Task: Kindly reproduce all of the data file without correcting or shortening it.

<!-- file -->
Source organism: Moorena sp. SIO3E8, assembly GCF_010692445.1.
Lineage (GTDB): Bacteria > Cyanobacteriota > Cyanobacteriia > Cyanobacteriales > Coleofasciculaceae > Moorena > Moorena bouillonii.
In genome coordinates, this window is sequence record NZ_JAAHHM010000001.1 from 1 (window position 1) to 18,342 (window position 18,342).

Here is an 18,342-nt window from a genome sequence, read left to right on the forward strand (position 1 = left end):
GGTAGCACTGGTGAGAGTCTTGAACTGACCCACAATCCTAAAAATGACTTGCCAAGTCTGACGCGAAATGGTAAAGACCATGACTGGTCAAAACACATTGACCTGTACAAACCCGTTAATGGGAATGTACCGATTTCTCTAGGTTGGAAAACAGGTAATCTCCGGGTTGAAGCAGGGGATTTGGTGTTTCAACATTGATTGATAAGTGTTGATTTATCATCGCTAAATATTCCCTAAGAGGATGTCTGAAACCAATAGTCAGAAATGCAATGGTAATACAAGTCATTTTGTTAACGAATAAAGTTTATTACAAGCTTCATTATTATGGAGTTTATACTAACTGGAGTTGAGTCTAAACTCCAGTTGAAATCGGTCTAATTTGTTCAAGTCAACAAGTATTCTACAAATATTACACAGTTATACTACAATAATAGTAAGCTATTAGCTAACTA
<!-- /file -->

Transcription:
Source organism: Moorena sp. SIO3E8, assembly GCF_010692445.1.
Lineage (GTDB): Bacteria > Cyanobacteriota > Cyanobacteriia > Cyanobacteriales > Coleofasciculaceae > Moorena > Moorena bouillonii.
In genome coordinates, this window is sequence record NZ_JAAHHM010000001.1 from 1 (window position 1) to 18,342 (window position 18,342).

Here is an 18,342-nt window from a genome sequence, read left to right on the forward strand (position 1 = left end):
GGTAGCACTGGTGAGAGTCTTGAACTGACCCACAATCCTAAAAATGACTTGCCAAGTCTGACGCGAAATGGTAAAGACCATGACTGGTCAAAACACATTGACCTGTACAAACCCGTTAATGGGAATGTACCGATTTCTCTAGGTTGGAAAACAGGTAATCTCCGGGTTGAAGCAGGGGATTTGGTGTTTCAACATTGATTGATAAGTGTTGATTTATCATCGCTAAATATTCCCTAAGAGGATGTCTGAAACCAATAGTCAGAAATGCAATGGTAATACAAGTCATTTTGTTAACGAATAAAGTTTATTACAAGCTTCATTATTATGGAGTTTATACTAACTGGAGTTGAGTCTAAACTCCAGTTGAAATCGGTCTAATTTGTTCAAGTCAACAAGTATTCTACAAATATTACACAGTTATACTACAATAATAGTAAGCTATTAGCTAACTA